Let's win assault on Alaska together

Most of us remember where we were when we first learned of some momentous event that seemed briefly to freeze history in time. 

Like many Alaskans, I’ll never forget where I was on 9/11. Many of us will never forget where we were when we learned that Sen. Ted Stevens was in the plane crash that took his life, or when Gov. Wally Hickel passed on.

And I will never forget where I was when I heard that President Barack Obama was once again going to attempt to lock up millions of acres of Alaska land, thereby taking what could be billions of barrels of oil off the table, perhaps permanently.

I was heading to Ft. Lewis-McChord, Washington, to train with my Marine Corps reserve unit when I got the news. The disconnect between what I was hearing on the phone and what I was preparing for couldn’t have been greater.

It was all the more surreal because the announcement itself seemed completely divorced from reality, almost as if the president and a small group of insular advisers were trying to make up for their failed policies by enacting more job-killing failed policies, at the expense of all Alaskans and working families across the country.

Here I was, about to train with some of the bravest young Americans our country has produced — willing to make the ultimate sacrifice to ensure the freedom and security of our nation in an uncertain world — and the president of the United States was announcing that he was in the process of stripping a state’s sovereignty, a state’s freedom, a state’s economic engine that also keeps our nation secure.

I said then that President Obama’s actions are tantamount to declaring war on all Alaskans. That was not hyperbole.

Many of you have heard about the impending land grab. But let me emphasize what’s at stake: If Obama gets his way, an additional 12.3 million acres of oil and gas rich land in the Arctic National Wildlife Refuge will be designated as “wilderness,” which prevents responsible oil and gas development and even could prevent motorized vehicles. That acreage constitutes the last sliver of hope to drill in ANWR, and it will be taken off the table, perhaps forever.

He’s also taking millions of acres of offshore leases off the table, and is trying to render uneconomic ConocoPhillips’ project in the National Petroleum Reserve-Alaska, an area specifically set aside for oil and gas development.

The president is robbing the state and the country of a future for our children and grandchildren, as well as national security, by stepping outside of his legal authority. Only Congress, not the president, has the authority to designate “wilderness” areas. But the president, through executive fiat, and without consulting the state, has said the area will be managed as wilderness anyway. This action clearly disregards the 1980 Alaska National Interest Lands Conservation Act, where the government promised no more land lock-ups without congressional approval.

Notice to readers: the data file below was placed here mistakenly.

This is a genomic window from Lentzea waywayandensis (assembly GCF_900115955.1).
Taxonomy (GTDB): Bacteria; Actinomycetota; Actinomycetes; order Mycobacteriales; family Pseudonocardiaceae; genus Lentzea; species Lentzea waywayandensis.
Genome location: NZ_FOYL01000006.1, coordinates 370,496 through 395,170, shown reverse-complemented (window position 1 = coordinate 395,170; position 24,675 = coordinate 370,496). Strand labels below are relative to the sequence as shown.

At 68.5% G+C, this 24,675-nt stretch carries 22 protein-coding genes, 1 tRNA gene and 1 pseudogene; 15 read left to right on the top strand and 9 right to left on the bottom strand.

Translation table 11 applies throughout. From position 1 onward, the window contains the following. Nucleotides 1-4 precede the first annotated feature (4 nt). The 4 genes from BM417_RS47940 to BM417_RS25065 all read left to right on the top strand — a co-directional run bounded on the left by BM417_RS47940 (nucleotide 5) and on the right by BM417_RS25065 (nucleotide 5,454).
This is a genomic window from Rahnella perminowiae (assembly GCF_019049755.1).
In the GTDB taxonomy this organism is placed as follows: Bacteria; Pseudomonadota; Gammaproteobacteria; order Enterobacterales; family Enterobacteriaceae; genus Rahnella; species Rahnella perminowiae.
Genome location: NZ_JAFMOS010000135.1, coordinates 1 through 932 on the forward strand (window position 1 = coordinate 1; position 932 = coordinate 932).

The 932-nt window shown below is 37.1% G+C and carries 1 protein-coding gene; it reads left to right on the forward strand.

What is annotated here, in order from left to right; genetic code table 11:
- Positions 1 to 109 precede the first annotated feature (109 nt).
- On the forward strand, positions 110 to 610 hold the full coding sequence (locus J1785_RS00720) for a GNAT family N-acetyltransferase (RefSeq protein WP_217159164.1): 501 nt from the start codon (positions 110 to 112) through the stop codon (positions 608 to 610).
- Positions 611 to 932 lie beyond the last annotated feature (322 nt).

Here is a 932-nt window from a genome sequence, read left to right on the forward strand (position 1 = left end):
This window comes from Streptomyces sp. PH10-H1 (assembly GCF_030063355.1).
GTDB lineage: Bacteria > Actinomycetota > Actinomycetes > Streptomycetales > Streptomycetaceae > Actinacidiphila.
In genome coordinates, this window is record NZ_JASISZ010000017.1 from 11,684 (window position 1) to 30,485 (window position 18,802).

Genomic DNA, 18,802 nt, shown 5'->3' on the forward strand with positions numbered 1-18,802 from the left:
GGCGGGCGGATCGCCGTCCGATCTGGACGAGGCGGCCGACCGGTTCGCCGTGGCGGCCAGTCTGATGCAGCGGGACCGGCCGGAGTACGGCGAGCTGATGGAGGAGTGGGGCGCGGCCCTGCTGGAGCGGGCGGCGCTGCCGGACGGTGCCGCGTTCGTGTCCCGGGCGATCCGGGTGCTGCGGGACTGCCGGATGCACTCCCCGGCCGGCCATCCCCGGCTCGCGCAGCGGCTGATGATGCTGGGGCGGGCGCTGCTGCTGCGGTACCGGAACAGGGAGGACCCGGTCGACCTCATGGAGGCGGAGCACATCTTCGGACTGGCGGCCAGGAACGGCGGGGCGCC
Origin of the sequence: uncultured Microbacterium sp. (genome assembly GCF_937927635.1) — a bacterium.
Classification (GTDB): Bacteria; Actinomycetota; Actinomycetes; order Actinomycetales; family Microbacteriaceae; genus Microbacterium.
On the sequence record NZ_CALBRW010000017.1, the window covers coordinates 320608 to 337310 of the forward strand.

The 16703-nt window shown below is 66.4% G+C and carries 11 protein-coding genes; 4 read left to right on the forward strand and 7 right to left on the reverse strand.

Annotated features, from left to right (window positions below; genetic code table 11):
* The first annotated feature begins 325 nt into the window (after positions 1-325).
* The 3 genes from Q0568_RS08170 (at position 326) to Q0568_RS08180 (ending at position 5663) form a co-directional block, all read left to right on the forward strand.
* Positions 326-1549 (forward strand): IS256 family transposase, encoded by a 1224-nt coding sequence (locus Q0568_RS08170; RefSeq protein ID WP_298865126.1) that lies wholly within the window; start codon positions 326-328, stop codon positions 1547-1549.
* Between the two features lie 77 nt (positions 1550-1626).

It’s not the first time that the president has used dubious legal authority to lock up Alaska lands. He took much the same action when he took half of NPR-A off the table in 2012.

It’s wrong. The president is overstepping his constitutional powers. The Constitution is not a mere suggestion. It is the foundation for the structure of our government and our individual liberties.

I was speaking from the gut when I used the war metaphor. I wasn’t speaking as a Republican, or as a Marine, but as an Alaskan, who has as much at stake in the rise or the fall of our state as any one of us, who has three teenaged Alaskan daughters, an Alaskan wife, and a bevy of Alaskan relatives.

And I’ll say this as your senator: I will fight with everything I have and do everything in my power in D.C. to stop President Obama’s assault on our state.

I’ll do my best as your senator, but I need your help. Your whole congressional delegation, as well as your governor, your state legislature and its officials, all need your help.

To be sure, we have significant power with a Republican-controlled House and Senate, Rep. Don Young’s seniority, Sen. Lisa Murkowski’s position as chairman of the Senate Energy Committee, and my committee assignments, including chair of the Fisheries, Water and Wildlife subcommittee. And we’ll make full use of that power.

But in the end, our power is only as strong as the people who voted us into office.

In the coming weeks and months, you’ll be hearing more from me on ways you can get involved.

I’ll be sharing those plans with you by all means available, including regular entries on my Facebook page.

Alaskans have been in tough battles before. We will win. We have to, when they take our land, they take security, our sovereignty and our soul.

Remember: It’s our Alaska.

By:  Senator Dan Sullivan